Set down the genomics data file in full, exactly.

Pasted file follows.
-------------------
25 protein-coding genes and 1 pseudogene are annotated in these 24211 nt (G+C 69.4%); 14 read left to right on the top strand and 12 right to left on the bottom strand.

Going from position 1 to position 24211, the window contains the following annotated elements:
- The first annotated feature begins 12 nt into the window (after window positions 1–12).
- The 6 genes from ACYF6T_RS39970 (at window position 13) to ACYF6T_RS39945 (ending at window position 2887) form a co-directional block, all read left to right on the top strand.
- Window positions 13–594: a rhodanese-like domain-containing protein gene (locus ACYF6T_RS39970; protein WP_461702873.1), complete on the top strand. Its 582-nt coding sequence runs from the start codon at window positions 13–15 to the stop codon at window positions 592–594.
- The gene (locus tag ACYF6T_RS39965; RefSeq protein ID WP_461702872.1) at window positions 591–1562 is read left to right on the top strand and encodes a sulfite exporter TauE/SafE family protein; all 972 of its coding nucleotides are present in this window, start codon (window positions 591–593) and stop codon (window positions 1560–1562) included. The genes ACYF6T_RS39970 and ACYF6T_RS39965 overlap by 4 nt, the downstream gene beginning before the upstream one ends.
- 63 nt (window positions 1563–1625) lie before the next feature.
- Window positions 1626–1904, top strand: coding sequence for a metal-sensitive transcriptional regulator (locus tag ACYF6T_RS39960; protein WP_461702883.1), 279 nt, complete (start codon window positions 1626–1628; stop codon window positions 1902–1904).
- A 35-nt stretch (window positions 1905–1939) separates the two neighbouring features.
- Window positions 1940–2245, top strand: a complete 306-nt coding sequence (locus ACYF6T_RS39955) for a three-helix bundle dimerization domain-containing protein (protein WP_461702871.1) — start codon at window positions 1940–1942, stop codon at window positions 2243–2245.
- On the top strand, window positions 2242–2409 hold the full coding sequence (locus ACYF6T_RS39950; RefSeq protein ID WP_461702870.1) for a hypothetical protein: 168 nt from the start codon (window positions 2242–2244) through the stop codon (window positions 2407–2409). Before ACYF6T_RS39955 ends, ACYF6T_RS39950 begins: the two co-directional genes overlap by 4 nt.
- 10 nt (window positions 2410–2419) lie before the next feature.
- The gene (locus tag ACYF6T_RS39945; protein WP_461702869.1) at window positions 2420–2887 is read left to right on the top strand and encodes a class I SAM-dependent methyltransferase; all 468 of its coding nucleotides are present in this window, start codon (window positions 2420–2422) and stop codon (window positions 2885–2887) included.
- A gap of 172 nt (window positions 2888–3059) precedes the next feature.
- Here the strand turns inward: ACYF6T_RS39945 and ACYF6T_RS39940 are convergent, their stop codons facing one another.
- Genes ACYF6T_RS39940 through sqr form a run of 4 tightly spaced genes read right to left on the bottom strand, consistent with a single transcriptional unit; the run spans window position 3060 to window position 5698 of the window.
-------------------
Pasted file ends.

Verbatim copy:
25 protein-coding genes and 1 pseudogene are annotated in these 24211 nt (G+C 69.4%); 14 read left to right on the top strand and 12 right to left on the bottom strand.

Going from position 1 to position 24211, the window contains the following annotated elements:
- The first annotated feature begins 12 nt into the window (after window positions 1–12).
- The 6 genes from ACYF6T_RS39970 (at window position 13) to ACYF6T_RS39945 (ending at window position 2887) form a co-directional block, all read left to right on the top strand.
- Window positions 13–594: a rhodanese-like domain-containing protein gene (locus ACYF6T_RS39970; protein WP_461702873.1), complete on the top strand. Its 582-nt coding sequence runs from the start codon at window positions 13–15 to the stop codon at window positions 592–594.
- The gene (locus tag ACYF6T_RS39965; RefSeq protein ID WP_461702872.1) at window positions 591–1562 is read left to right on the top strand and encodes a sulfite exporter TauE/SafE family protein; all 972 of its coding nucleotides are present in this window, start codon (window positions 591–593) and stop codon (window positions 1560–1562) included. The genes ACYF6T_RS39970 and ACYF6T_RS39965 overlap by 4 nt, the downstream gene beginning before the upstream one ends.
- 63 nt (window positions 1563–1625) lie before the next feature.
- Window positions 1626–1904, top strand: coding sequence for a metal-sensitive transcriptional regulator (locus tag ACYF6T_RS39960; protein WP_461702883.1), 279 nt, complete (start codon window positions 1626–1628; stop codon window positions 1902–1904).
- A 35-nt stretch (window positions 1905–1939) separates the two neighbouring features.
- Window positions 1940–2245, top strand: a complete 306-nt coding sequence (locus ACYF6T_RS39955) for a three-helix bundle dimerization domain-containing protein (protein WP_461702871.1) — start codon at window positions 1940–1942, stop codon at window positions 2243–2245.
- On the top strand, window positions 2242–2409 hold the full coding sequence (locus ACYF6T_RS39950; RefSeq protein ID WP_461702870.1) for a hypothetical protein: 168 nt from the start codon (window positions 2242–2244) through the stop codon (window positions 2407–2409). Before ACYF6T_RS39955 ends, ACYF6T_RS39950 begins: the two co-directional genes overlap by 4 nt.
- 10 nt (window positions 2410–2419) lie before the next feature.
- The gene (locus tag ACYF6T_RS39945; protein WP_461702869.1) at window positions 2420–2887 is read left to right on the top strand and encodes a class I SAM-dependent methyltransferase; all 468 of its coding nucleotides are present in this window, start codon (window positions 2420–2422) and stop codon (window positions 2885–2887) included.
- A gap of 172 nt (window positions 2888–3059) precedes the next feature.
- Here the strand turns inward: ACYF6T_RS39945 and ACYF6T_RS39940 are convergent, their stop codons facing one another.
- Genes ACYF6T_RS39940 through sqr form a run of 4 tightly spaced genes read right to left on the bottom strand, consistent with a single transcriptional unit; the run spans window position 3060 to window position 5698 of the window.